Michigan IT officials are working with local agencies in an effort to increase productivity and drive down procurement costs.
“A lot of the times they’ll look at the state [thinking] they can learn from the state – but actually we can learn from them too,” said state CIO David Behen. “I’m a big believer if [local agencies] are doing better than us, let’s send our services there, let them do it for us. We believe whoever does it best should do it,” Behen told StateScoop TV during interview at the National Association of State Chief Information Officers’ midyear conference in April in Baltimore.
Behen sees the IT Agency as an administrative services arm to make other agencies “successful in meeting their business goals.”
This approach has allowed the state to begin virtualizing data and replacing legacy systems. It has also helped simplify purchasing and contract processes.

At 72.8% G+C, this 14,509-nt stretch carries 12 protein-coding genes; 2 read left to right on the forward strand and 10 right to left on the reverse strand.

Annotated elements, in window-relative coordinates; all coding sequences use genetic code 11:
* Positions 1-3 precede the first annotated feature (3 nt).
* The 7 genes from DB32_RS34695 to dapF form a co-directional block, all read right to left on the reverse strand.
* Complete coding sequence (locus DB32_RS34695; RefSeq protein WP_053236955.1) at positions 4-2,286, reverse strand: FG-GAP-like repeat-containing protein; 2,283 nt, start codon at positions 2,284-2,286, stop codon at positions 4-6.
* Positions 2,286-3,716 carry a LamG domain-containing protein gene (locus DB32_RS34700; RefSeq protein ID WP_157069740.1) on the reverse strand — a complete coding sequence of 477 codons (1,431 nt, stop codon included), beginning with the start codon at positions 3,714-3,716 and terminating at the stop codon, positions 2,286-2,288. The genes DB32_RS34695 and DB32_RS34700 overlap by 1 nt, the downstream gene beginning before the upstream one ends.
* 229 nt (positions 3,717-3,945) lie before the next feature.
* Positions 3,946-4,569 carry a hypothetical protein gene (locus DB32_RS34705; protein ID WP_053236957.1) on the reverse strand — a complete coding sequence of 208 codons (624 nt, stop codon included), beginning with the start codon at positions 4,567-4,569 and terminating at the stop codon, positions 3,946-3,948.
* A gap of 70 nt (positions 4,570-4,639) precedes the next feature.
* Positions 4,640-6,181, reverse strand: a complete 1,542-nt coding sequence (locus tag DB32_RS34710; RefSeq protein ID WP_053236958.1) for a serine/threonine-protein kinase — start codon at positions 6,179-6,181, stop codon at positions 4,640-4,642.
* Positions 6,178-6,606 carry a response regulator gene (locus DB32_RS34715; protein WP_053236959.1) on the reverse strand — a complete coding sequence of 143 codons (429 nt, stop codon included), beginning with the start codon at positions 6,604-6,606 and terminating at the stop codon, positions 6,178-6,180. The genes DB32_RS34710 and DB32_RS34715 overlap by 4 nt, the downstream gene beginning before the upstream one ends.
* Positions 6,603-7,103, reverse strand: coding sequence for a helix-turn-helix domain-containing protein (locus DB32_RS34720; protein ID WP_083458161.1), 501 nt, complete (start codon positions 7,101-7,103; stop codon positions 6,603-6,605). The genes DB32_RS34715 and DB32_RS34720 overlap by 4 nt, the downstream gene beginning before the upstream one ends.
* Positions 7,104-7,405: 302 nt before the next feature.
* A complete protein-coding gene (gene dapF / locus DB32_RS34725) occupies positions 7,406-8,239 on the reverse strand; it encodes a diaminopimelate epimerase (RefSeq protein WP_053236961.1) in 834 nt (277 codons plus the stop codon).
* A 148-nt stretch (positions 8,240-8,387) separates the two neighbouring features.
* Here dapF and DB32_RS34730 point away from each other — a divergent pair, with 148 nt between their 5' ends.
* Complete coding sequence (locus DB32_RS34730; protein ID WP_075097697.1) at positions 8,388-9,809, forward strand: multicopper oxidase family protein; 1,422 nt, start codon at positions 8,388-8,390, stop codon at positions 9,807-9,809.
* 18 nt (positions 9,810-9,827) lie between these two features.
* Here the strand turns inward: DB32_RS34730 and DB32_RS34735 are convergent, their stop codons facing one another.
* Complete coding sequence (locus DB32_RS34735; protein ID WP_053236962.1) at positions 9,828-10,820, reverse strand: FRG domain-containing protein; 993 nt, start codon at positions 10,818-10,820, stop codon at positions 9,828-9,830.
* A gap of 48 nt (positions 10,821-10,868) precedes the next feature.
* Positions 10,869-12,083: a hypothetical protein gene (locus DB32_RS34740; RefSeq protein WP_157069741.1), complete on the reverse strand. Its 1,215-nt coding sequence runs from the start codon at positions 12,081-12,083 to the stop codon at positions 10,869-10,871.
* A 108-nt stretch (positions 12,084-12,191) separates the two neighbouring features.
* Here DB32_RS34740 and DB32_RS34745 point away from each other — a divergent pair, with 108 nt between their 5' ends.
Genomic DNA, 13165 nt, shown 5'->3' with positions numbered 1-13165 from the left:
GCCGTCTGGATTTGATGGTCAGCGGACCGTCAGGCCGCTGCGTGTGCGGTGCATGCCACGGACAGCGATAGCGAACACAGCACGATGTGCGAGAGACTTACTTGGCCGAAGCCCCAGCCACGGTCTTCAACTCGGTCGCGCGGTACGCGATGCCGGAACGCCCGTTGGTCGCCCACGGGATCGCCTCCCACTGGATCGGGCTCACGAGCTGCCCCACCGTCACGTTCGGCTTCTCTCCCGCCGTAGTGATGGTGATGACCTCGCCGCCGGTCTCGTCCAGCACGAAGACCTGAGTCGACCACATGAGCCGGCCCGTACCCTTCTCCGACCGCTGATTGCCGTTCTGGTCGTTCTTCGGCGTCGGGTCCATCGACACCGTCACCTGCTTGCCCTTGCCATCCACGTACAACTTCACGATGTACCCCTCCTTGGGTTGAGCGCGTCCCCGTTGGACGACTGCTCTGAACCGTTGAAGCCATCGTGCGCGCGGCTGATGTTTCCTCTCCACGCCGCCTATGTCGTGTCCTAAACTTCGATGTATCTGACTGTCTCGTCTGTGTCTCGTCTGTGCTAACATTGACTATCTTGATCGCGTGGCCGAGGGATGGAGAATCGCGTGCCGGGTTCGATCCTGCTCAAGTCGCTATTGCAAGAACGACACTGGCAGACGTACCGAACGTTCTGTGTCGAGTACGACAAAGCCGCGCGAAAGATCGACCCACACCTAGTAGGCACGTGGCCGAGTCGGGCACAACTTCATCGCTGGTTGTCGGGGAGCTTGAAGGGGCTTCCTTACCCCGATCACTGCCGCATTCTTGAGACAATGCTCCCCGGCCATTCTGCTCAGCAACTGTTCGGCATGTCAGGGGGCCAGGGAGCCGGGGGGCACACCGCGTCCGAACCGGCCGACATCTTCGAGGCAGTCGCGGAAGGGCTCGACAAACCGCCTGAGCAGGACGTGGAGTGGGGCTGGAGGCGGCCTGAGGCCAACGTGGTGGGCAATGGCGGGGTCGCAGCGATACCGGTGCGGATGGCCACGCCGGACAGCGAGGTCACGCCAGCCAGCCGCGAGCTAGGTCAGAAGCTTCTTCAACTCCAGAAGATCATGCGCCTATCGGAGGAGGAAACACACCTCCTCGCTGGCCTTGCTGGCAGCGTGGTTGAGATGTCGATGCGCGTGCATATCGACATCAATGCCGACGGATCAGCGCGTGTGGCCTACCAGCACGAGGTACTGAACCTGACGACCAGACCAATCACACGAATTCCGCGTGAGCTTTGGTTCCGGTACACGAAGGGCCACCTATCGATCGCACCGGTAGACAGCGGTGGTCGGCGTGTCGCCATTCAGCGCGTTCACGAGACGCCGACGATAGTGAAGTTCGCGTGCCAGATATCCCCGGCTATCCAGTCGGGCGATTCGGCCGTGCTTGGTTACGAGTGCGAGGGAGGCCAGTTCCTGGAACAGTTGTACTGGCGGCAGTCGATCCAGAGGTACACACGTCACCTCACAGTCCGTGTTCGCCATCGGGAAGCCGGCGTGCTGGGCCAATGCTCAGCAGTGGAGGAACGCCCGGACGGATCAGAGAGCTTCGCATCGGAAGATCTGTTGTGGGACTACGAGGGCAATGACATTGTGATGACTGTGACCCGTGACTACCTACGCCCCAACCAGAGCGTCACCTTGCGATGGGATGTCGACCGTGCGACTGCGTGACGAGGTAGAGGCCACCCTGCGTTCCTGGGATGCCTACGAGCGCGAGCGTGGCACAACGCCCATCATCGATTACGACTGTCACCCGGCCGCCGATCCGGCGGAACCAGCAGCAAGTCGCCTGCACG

“Our contract structure allows them to buy off state contracts,” said state CTO Rodney Davenport, who joined Behen in the interview. “They often get better deals then we get, but at least it gives them a good starting place and sometimes it avoids the RFP process,” he explained.
Working with local governments and universities has also allowed the state to increase hiring rates of students just out of college. This has helped with the talent shortage many states are grappling with.
“I encourage young talent to come and work for state government for a couple years. When they leave, they are ambassadors for the state of Michigan,” Behen said.